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My preciousss scene

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Knarkles

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I thought I'd explain the Spineless scene graph a bit, both because it's somewhat unusual and because feedback would be nice. Though I don't know how many are reading this... Warning: general ranting about scene graphs included. :)

As usual, the scene graph in Spineless is actually a tree of nodes (though some scene graphs are acyclic graphs, this would prevent a lot of optimizations at least with my approach). There are basically two approaches to implementing interesting behaviour in a scene graph: inheriting and composition.

Inheriting means you have a base Node class from which you inherit special node classes, such as LightNode, CameraNode and ModelNode. This is often the first approach you'd think of, and very early incarnations of Spineless used this approach. The problem with this approach is that inheritance is a static relationship: you can't (at least easily, though I'm sure this would be possible with some metaclass hackery) change the superclass of a class at runtime. If you can't comprehend what this means, let me give an example:

Let's assume you have a basic CameraNode which you can position around the world, and which allows you to render the world from its viewpoint. Now, you realize you need a camera which can track objects by always rotating to look at them. No problem, you just inherit from CameraNode and write a TrackingCameraNode. For some other situation, you need a camera that can follow another node, such as a character. Again, no problem, you'll just create a FollowingCameraNode inheriting from CameraNode. And then you need a camera that can follow a node while tracking another node... No problem, just inherit from both FollowingCameraNode and TrackingCameraNode, creating a FollowingTrackingCameraNode? Welcome the dreaded Diamond of Inheritance. Both of them inherit from CameraNode, so you are inheriting from it twice, and everyone knows this is a Bad Thing. Not to mention it's really ugly having to create new subclasses just to implement new functionality.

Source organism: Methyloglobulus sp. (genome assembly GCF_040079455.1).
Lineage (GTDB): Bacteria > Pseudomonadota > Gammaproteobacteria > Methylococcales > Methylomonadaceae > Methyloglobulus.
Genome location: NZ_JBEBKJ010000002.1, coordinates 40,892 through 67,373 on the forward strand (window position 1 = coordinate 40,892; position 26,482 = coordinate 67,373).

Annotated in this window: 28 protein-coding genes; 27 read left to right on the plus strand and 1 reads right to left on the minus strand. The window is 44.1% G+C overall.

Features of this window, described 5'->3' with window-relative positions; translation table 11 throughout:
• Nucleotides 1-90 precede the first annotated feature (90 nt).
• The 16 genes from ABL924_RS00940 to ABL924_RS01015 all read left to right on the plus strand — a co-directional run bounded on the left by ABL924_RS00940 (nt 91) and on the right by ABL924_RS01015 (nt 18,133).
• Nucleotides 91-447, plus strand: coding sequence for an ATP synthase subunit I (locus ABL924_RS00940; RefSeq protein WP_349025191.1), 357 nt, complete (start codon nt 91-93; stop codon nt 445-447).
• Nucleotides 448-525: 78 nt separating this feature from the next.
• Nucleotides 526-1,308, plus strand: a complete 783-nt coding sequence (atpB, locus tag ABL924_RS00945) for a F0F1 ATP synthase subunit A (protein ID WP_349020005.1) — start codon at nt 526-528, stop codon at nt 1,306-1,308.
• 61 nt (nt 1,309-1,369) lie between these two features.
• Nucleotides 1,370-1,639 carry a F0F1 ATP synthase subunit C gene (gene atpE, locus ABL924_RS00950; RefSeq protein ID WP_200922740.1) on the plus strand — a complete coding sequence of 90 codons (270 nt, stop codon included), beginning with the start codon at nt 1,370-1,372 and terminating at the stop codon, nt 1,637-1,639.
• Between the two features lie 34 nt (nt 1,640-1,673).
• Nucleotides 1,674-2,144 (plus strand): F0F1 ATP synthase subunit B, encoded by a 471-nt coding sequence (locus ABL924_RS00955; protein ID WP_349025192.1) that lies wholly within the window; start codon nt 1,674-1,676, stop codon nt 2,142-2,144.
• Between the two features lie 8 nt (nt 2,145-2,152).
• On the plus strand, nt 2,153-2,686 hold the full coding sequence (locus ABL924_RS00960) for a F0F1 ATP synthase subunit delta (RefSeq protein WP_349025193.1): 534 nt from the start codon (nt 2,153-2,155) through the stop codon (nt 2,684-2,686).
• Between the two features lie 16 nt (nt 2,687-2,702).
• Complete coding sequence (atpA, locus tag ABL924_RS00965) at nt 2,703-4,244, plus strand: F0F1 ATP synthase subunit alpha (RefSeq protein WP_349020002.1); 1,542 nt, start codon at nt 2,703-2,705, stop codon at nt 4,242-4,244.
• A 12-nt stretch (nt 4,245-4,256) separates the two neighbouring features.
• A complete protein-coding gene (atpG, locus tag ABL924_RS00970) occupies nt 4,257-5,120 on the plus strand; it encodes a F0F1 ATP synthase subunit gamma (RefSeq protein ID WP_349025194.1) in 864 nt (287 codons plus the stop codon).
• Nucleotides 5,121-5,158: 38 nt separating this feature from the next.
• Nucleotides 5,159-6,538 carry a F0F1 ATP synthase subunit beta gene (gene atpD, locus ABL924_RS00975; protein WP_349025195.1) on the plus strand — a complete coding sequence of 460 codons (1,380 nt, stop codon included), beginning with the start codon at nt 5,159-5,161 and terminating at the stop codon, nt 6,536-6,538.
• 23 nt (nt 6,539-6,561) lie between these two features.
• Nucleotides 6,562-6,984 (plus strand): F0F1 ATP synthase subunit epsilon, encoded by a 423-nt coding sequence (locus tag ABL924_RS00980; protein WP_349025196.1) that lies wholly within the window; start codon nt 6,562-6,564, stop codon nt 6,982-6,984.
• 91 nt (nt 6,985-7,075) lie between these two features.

Now, using composition, this would be much cleaner. One way of handling the above camera problem would be having a CameraNode, a FollowerNode and a TrackerNode. Now, TrackerNode would be the parent of CameraNode, and FollowerNode would be a parent of TrackerNode, like this: root -> follower -> tracker -> camera. Now you can dynamically make any type of node a follower, a tracker or a combination of these. You connect nodes together to create new functionality, not write new classes.

The Spineless scene graph doesn't stop here though. In Spineless, there are no subclasses of Node whatsoever, and nodes are just dumb containers for arbitraty attributes: they have no idea about what their attributes are for. Contrary to most scene graphs, even the transformation of a node is no special attribute. All the intelligence is contained in the World class and various "workers" for different subsystems, such as renderer, audio and physics. From the developer's point of view, all you have to do is create nodes, assign their attributes and connect them to each other. Then assign the root of your tree as the root node of a World. Something like this:


rootNode = Node()
rootNode.projection = PerspectiveProjection(45.0, 1.0, 100.0)
rootNode.lighting = Lighting(enable=True)

lightNode = Node(rootNode)
lightNode.light = DirectionalLight()
lightNode.rotation = quaternion.lookAt(Vector(0, -1, 0))

tinyBox = Box(0.1, 0.1, 0.1)

boxNode = Node(rootNode)
boxNode.render = tinyBox.createPrimitive().render
boxNode.renderMaterial = Material()
boxNode.renderMaterial.diffuse = color.RED
boxNode.collisionGeometry = tinyBox.createCollisionGeometry()